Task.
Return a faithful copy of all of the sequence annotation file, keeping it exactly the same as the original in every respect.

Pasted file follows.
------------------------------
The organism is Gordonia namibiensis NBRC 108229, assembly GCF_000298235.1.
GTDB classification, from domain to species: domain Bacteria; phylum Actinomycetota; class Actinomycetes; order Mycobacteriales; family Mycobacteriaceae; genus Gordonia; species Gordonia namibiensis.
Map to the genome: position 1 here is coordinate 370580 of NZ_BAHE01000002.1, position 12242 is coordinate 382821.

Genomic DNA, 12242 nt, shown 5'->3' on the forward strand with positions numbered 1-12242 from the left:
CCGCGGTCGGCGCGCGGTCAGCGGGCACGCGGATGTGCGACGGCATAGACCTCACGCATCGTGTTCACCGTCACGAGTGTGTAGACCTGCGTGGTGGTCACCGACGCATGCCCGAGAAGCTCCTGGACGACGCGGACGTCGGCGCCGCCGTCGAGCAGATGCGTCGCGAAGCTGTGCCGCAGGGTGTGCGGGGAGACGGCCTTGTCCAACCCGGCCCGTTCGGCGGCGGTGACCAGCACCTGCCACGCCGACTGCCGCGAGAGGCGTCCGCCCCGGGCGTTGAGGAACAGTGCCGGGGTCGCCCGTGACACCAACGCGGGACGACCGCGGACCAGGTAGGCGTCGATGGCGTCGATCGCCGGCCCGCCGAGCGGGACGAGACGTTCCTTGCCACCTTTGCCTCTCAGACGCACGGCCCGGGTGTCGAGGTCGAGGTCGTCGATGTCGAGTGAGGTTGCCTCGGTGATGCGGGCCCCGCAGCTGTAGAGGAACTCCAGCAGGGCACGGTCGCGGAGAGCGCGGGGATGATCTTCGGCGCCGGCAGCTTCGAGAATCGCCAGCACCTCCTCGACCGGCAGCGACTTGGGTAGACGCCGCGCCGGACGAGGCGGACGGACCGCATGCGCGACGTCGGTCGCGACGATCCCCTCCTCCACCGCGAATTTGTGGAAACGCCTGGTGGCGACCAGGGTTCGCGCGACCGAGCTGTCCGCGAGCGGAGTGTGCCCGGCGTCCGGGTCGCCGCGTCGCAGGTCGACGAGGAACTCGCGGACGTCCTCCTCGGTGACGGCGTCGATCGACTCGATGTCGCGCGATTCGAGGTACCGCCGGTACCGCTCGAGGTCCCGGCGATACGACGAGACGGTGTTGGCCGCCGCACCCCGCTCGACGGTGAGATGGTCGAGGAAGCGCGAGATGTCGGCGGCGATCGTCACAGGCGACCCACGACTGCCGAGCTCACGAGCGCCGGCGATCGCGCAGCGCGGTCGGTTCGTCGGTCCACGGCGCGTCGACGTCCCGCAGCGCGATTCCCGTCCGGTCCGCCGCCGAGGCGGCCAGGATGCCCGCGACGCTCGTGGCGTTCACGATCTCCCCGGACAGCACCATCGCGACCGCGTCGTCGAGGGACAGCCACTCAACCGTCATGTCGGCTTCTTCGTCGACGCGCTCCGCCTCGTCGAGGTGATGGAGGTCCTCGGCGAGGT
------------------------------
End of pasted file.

The organism is Gordonia namibiensis NBRC 108229, assembly GCF_000298235.1.
GTDB classification, from domain to species: domain Bacteria; phylum Actinomycetota; class Actinomycetes; order Mycobacteriales; family Mycobacteriaceae; genus Gordonia; species Gordonia namibiensis.
Map to the genome: position 1 here is coordinate 370580 of NZ_BAHE01000002.1, position 12242 is coordinate 382821.

Genomic DNA, 12242 nt, shown 5'->3' on the forward strand with positions numbered 1-12242 from the left:
CCGCGGTCGGCGCGCGGTCAGCGGGCACGCGGATGTGCGACGGCATAGACCTCACGCATCGTGTTCACCGTCACGAGTGTGTAGACCTGCGTGGTGGTCACCGACGCATGCCCGAGAAGCTCCTGGACGACGCGGACGTCGGCGCCGCCGTCGAGCAGATGCGTCGCGAAGCTGTGCCGCAGGGTGTGCGGGGAGACGGCCTTGTCCAACCCGGCCCGTTCGGCGGCGGTGACCAGCACCTGCCACGCCGACTGCCGCGAGAGGCGTCCGCCCCGGGCGTTGAGGAACAGTGCCGGGGTCGCCCGTGACACCAACGCGGGACGACCGCGGACCAGGTAGGCGTCGATGGCGTCGATCGCCGGCCCGCCGAGCGGGACGAGACGTTCCTTGCCACCTTTGCCTCTCAGACGCACGGCCCGGGTGTCGAGGTCGAGGTCGTCGATGTCGAGTGAGGTTGCCTCGGTGATGCGGGCCCCGCAGCTGTAGAGGAACTCCAGCAGGGCACGGTCGCGGAGAGCGCGGGGATGATCTTCGGCGCCGGCAGCTTCGAGAATCGCCAGCACCTCCTCGACCGGCAGCGACTTGGGTAGACGCCGCGCCGGACGAGGCGGACGGACCGCATGCGCGACGTCGGTCGCGACGATCCCCTCCTCCACCGCGAATTTGTGGAAACGCCTGGTGGCGACCAGGGTTCGCGCGACCGAGCTGTCCGCGAGCGGAGTGTGCCCGGCGTCCGGGTCGCCGCGTCGCAGGTCGACGAGGAACTCGCGGACGTCCTCCTCGGTGACGGCGTCGATCGACTCGATGTCGCGCGATTCGAGGTACCGCCGGTACCGCTCGAGGTCCCGGCGATACGACGAGACGGTGTTGGCCGCCGCACCCCGCTCGACGGTGAGATGGTCGAGGAAGCGCGAGATGTCGGCGGCGATCGTCACAGGCGACCCACGACTGCCGAGCTCACGAGCGCCGGCGATCGCGCAGCGCGGTCGGTTCGTCGGTCCACGGCGCGTCGACGTCCCGCAGCGCGATTCCCGTCCGGTCCGCCGCCGAGGCGGCCAGGATGCCCGCGACGCTCGTGGCGTTCACGATCTCCCCGGACAGCACCATCGCGACCGCGTCGTCGAGGGACAGCCACTCAACCGTCATGTCGGCTTCTTCGTCGACGCGCTCCGCCTCGTCGAGGTGATGGAGGTCCTCGGCGAGGT